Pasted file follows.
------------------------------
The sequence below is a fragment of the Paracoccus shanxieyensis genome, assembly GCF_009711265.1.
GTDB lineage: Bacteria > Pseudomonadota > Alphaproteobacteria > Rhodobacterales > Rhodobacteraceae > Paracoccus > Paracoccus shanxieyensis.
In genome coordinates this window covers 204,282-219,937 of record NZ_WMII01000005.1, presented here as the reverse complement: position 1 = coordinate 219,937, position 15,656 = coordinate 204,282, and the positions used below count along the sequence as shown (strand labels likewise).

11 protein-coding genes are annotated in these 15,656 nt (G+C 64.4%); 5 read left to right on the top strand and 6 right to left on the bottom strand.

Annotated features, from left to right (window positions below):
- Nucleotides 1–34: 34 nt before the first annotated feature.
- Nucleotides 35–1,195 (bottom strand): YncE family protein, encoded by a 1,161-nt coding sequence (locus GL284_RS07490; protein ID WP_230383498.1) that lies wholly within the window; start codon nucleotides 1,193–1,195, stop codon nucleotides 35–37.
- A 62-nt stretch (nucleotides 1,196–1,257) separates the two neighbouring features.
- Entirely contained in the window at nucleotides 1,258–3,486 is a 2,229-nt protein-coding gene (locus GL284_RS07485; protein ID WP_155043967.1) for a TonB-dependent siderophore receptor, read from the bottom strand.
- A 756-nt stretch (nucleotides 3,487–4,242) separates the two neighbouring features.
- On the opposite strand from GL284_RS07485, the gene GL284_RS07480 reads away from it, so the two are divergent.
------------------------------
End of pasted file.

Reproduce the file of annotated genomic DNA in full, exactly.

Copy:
The sequence below is a fragment of the Paracoccus shanxieyensis genome, assembly GCF_009711265.1.
GTDB lineage: Bacteria > Pseudomonadota > Alphaproteobacteria > Rhodobacterales > Rhodobacteraceae > Paracoccus > Paracoccus shanxieyensis.
In genome coordinates this window covers 204,282-219,937 of record NZ_WMII01000005.1, presented here as the reverse complement: position 1 = coordinate 219,937, position 15,656 = coordinate 204,282, and the positions used below count along the sequence as shown (strand labels likewise).

11 protein-coding genes are annotated in these 15,656 nt (G+C 64.4%); 5 read left to right on the top strand and 6 right to left on the bottom strand.

Annotated features, from left to right (window positions below):
- Nucleotides 1–34: 34 nt before the first annotated feature.
- Nucleotides 35–1,195 (bottom strand): YncE family protein, encoded by a 1,161-nt coding sequence (locus GL284_RS07490; protein ID WP_230383498.1) that lies wholly within the window; start codon nucleotides 1,193–1,195, stop codon nucleotides 35–37.
- A 62-nt stretch (nucleotides 1,196–1,257) separates the two neighbouring features.
- Entirely contained in the window at nucleotides 1,258–3,486 is a 2,229-nt protein-coding gene (locus GL284_RS07485; protein ID WP_155043967.1) for a TonB-dependent siderophore receptor, read from the bottom strand.
- A 756-nt stretch (nucleotides 3,487–4,242) separates the two neighbouring features.
- On the opposite strand from GL284_RS07485, the gene GL284_RS07480 reads away from it, so the two are divergent.